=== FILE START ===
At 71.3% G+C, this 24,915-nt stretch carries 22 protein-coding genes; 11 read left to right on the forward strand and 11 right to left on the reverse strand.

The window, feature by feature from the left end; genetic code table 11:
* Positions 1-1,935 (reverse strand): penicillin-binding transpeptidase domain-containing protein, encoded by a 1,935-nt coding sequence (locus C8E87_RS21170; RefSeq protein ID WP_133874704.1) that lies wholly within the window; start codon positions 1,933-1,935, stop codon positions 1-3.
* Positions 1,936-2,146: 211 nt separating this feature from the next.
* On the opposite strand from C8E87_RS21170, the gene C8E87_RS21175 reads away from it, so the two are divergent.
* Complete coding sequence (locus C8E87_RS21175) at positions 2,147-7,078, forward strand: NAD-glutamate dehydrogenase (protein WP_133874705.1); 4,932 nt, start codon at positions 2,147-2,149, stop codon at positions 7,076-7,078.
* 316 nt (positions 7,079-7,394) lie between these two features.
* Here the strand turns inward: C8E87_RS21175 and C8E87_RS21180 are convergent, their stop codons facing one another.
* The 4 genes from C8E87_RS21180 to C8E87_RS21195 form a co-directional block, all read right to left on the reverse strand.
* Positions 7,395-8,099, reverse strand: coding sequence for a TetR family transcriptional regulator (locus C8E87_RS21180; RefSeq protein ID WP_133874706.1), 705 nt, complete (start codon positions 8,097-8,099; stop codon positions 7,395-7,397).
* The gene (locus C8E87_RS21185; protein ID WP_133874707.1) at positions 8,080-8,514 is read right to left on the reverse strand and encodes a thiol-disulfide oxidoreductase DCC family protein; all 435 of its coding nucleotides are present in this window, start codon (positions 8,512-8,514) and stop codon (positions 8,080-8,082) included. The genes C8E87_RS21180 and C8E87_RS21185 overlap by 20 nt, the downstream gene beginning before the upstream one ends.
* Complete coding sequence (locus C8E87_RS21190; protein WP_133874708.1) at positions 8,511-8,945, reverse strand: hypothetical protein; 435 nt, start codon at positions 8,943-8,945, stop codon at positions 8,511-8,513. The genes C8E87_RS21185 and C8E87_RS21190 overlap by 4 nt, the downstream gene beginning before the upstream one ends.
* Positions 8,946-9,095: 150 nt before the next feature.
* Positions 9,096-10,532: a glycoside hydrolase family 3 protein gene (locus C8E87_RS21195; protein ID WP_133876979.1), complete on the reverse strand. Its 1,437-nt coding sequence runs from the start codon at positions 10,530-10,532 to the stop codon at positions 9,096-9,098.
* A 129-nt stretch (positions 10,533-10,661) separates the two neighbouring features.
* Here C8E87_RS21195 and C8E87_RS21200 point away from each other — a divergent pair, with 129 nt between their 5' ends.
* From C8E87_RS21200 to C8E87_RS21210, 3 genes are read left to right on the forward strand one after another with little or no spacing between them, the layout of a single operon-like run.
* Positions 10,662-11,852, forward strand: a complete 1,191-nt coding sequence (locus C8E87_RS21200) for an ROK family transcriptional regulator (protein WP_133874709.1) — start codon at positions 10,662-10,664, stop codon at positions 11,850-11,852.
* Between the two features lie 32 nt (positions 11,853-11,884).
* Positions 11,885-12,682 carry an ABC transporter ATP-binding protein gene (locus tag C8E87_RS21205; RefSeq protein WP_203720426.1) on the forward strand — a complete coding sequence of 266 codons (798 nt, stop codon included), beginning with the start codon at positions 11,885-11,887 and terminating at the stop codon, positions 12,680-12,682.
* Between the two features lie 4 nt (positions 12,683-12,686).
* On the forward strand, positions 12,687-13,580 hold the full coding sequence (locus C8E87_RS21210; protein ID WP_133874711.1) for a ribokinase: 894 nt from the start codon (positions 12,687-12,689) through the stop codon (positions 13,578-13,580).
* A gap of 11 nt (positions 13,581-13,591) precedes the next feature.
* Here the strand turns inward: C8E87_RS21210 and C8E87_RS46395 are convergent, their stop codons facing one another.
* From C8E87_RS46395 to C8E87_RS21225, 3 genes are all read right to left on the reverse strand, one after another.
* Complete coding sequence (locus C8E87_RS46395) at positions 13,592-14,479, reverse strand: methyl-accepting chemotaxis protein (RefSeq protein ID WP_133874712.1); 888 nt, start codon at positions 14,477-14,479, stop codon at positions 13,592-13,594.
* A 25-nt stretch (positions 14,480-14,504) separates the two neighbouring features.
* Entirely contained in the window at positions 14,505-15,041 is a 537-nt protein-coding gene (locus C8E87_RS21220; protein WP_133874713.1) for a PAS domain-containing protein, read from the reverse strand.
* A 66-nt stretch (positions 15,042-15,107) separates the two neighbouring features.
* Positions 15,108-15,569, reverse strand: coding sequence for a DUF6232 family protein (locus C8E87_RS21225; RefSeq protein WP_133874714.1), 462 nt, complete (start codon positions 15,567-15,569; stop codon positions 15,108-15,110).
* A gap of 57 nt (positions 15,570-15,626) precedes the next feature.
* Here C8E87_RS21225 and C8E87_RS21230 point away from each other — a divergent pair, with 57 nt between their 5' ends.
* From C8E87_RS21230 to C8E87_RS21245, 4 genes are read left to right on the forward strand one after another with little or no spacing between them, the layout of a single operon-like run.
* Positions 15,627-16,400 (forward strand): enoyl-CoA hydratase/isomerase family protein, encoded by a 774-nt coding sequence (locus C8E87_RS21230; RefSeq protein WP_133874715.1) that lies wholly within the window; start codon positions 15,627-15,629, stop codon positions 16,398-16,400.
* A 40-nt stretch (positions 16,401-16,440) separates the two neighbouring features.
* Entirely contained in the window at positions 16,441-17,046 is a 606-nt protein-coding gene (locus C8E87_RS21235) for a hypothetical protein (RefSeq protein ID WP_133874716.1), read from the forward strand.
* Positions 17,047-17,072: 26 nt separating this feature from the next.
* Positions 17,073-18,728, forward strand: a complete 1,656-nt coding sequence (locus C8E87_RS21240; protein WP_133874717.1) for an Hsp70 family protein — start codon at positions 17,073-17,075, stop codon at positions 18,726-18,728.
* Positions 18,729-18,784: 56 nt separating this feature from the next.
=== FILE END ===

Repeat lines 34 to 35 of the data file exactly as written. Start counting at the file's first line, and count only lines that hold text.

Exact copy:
* Positions 15,627-16,400 (forward strand): enoyl-CoA hydratase/isomerase family protein, encoded by a 774-nt coding sequence (locus C8E87_RS21230; RefSeq protein WP_133874715.1) that lies wholly within the window; start codon positions 15,627-15,629, stop codon positions 16,398-16,400.
* A 40-nt stretch (positions 16,401-16,440) separates the two neighbouring features.